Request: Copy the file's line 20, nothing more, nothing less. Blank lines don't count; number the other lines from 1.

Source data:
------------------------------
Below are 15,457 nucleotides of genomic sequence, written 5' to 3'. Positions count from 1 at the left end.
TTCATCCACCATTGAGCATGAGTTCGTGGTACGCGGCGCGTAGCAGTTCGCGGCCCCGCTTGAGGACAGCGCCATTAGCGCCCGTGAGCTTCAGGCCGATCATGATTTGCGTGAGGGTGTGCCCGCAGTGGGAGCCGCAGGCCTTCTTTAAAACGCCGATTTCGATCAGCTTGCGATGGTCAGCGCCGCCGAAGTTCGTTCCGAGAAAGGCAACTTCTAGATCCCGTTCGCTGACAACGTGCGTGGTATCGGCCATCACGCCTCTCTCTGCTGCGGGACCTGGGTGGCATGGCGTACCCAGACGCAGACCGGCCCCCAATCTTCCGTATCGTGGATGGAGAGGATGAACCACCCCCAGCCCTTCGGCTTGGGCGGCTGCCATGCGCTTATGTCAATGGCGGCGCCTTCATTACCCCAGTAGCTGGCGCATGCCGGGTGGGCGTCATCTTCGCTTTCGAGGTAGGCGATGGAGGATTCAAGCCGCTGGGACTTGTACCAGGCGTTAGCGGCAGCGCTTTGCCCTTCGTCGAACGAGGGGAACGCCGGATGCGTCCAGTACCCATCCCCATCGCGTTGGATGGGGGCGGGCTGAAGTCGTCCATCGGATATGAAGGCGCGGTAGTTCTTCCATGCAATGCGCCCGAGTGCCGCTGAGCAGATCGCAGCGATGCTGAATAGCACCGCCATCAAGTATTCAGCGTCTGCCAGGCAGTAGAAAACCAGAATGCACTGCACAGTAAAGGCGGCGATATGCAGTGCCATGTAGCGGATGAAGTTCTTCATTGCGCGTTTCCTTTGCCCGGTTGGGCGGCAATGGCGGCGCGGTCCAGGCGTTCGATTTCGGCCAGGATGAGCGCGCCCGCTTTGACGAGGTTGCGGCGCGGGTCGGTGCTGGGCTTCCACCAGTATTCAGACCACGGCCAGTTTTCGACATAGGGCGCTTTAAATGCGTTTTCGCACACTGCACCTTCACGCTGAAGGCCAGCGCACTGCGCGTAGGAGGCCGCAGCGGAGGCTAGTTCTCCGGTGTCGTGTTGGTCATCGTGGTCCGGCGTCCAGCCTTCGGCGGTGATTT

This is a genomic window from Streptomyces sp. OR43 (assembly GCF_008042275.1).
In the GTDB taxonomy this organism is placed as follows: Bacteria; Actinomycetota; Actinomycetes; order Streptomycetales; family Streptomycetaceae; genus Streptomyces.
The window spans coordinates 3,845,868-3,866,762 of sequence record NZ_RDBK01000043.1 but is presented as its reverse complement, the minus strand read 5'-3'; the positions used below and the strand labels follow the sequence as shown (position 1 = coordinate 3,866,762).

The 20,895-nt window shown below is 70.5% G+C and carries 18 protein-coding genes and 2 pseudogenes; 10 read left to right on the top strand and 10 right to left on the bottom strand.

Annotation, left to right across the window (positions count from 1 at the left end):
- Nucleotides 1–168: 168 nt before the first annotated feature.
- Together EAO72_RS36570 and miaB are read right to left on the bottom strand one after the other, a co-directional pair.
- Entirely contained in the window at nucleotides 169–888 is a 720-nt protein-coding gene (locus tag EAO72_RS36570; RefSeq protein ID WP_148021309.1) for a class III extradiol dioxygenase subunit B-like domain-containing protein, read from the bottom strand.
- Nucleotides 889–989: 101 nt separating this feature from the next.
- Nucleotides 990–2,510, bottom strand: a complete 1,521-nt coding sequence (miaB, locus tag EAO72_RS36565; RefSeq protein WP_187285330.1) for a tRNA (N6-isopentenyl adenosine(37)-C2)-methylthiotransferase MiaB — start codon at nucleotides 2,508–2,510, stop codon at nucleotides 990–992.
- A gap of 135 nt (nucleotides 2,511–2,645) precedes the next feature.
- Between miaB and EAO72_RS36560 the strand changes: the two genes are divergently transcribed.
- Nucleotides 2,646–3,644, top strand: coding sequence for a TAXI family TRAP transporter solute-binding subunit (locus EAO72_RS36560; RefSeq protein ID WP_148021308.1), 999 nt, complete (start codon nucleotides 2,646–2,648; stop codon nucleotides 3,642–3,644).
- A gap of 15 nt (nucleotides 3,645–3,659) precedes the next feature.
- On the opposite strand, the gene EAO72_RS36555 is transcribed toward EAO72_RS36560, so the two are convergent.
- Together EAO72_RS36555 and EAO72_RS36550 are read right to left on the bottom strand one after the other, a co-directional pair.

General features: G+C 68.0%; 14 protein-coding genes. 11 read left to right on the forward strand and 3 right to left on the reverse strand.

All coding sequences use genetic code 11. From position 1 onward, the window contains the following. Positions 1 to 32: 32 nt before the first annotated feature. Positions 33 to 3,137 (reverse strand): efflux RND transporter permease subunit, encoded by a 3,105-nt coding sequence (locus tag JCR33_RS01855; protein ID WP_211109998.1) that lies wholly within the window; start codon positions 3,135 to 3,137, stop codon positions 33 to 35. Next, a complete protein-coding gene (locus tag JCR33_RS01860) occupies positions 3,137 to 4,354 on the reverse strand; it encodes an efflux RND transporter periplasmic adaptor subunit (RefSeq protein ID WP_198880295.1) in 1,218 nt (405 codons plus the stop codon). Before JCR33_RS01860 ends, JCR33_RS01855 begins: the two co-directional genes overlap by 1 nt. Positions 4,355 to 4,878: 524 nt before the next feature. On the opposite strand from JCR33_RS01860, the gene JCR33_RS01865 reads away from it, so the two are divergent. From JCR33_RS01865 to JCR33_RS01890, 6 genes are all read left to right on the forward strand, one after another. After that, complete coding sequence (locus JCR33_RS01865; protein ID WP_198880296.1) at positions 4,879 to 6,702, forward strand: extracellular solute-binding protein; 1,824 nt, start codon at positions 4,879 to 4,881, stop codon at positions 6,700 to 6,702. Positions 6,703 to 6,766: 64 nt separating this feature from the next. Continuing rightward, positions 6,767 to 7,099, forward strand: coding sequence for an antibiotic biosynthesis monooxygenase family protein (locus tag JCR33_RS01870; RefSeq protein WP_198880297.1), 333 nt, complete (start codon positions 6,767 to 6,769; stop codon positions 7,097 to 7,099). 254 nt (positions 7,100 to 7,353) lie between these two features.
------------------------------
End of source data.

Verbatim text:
All coding sequences use genetic code 11. From position 1 onward, the window contains the following. Positions 1 to 32: 32 nt before the first annotated feature. Positions 33 to 3,137 (reverse strand): efflux RND transporter permease subunit, encoded by a 3,105-nt coding sequence (locus tag JCR33_RS01855; protein ID WP_211109998.1) that lies wholly within the window; start codon positions 3,135 to 3,137, stop codon positions 33 to 35. Next, a complete protein-coding gene (locus tag JCR33_RS01860) occupies positions 3,137 to 4,354 on the reverse strand; it encodes an efflux RND transporter periplasmic adaptor subunit (RefSeq protein ID WP_198880295.1) in 1,218 nt (405 codons plus the stop codon). Before JCR33_RS01860 ends, JCR33_RS01855 begins: the two co-directional genes overlap by 1 nt. Positions 4,355 to 4,878: 524 nt before the next feature. On the opposite strand from JCR33_RS01860, the gene JCR33_RS01865 reads away from it, so the two are divergent. From JCR33_RS01865 to JCR33_RS01890, 6 genes are all read left to right on the forward strand, one after another. After that, complete coding sequence (locus JCR33_RS01865; protein ID WP_198880296.1) at positions 4,879 to 6,702, forward strand: extracellular solute-binding protein; 1,824 nt, start codon at positions 4,879 to 4,881, stop codon at positions 6,700 to 6,702. Positions 6,703 to 6,766: 64 nt separating this feature from the next. Continuing rightward, positions 6,767 to 7,099, forward strand: coding sequence for an antibiotic biosynthesis monooxygenase family protein (locus tag JCR33_RS01870; RefSeq protein WP_198880297.1), 333 nt, complete (start codon positions 6,767 to 6,769; stop codon positions 7,097 to 7,099). 254 nt (positions 7,100 to 7,353) lie between these two features.